Abortion advocates are pushing for the passage of the Comprehensive Contraception Coverage Act (CCCA) (S.6013-A-Bonacic/A.8135-B-Cahill) this year.
Albany Update has previously reported on the CCCA, which was introduced by pro-abortion New York State Attorney General Eric Schneiderman last year and is sponsored in the Senate by pro-abortion Republican Sen. John Bonacic (R-Mt. Hope). The CCCA is best understood as a state-level Obamacare-style insurance mandate on steroids. The bill would require group insurance policies to cover abortion-causing drugs, voluntary sterilization procedures, and all other FDA-approved contraceptive devices without restrictions, copays, or cost sharing. Furthermore, the CCCA would mandate such coverage for the covered spouses, domestic partners, and dependents of insurance enrollees. Unbelievably, the bill would force insurers to “allow for the dispensing of twelve [months’] worth of a contraceptive at one time.” Finally, the CCCA fails to provide adequate conscience protections for faith-based charities that object to paying for contraceptives or abortion-causing drugs.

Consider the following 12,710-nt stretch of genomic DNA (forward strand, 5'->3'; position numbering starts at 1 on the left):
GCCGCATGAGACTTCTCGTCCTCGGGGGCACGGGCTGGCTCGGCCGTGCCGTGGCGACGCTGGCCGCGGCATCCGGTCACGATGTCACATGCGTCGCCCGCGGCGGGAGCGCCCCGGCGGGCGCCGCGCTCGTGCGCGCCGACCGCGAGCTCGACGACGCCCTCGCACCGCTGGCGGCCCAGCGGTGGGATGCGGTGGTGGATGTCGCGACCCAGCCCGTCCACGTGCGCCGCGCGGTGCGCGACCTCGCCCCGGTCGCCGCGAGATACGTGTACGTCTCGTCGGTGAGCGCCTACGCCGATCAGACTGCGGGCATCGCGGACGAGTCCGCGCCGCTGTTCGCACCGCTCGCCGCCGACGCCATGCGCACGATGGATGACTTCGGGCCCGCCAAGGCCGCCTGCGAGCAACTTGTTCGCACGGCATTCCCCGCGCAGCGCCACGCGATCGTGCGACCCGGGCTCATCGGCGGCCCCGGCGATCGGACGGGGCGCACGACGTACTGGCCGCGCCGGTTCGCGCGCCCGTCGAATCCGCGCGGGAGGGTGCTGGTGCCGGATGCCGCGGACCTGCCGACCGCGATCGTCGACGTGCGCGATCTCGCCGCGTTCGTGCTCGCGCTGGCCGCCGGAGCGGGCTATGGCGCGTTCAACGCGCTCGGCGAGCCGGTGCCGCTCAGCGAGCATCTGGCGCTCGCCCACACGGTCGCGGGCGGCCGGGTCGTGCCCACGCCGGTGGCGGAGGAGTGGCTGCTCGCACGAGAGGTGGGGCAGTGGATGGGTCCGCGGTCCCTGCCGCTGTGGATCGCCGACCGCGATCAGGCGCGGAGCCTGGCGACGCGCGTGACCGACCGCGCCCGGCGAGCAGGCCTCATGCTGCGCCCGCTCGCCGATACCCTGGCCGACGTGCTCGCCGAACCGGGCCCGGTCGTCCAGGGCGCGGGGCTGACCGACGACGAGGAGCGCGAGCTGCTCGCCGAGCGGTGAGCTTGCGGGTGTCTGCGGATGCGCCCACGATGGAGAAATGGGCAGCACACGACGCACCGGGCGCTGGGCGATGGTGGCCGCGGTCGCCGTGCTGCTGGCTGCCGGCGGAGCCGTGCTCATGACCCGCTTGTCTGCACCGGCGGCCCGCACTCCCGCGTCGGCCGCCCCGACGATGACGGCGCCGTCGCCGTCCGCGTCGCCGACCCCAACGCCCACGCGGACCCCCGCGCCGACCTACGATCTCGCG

NYCF’s Executive Director, Jason McGuire, explained these concerns to WHEC News 10 in Rochester, “Some of the provisions do not provide religious exemptions for faith-based employers, small family owned businesses that have deeply-held religious convictions. It’s eerily reminiscent of some of the Obamacare mandates at the federal level.”
In a recent op-ed, Andrea Miller, president of the National Institute for Reproductive Health Action Fund and its Campaign for a Pro-Choice New York, attempts to make the case for this unnecessary and deeply flawed legislation. According to Ms. Miller, the frequency with which unintended pregnancies occur is explained by a lack of ready access to birth control. This frequently-used argument for birth control mandates utterly fails to explain why the range of free and low-cost birth control drugs and devices that is currently available has not been sufficient to curb unplanned pregnancies.
On January 25, the New York State Assembly passed the CCCA by a vote of 92-39 and was referred to the Senate Insurance Committee. NYCF strongly urges the Senate to relegate this bill to the circular file.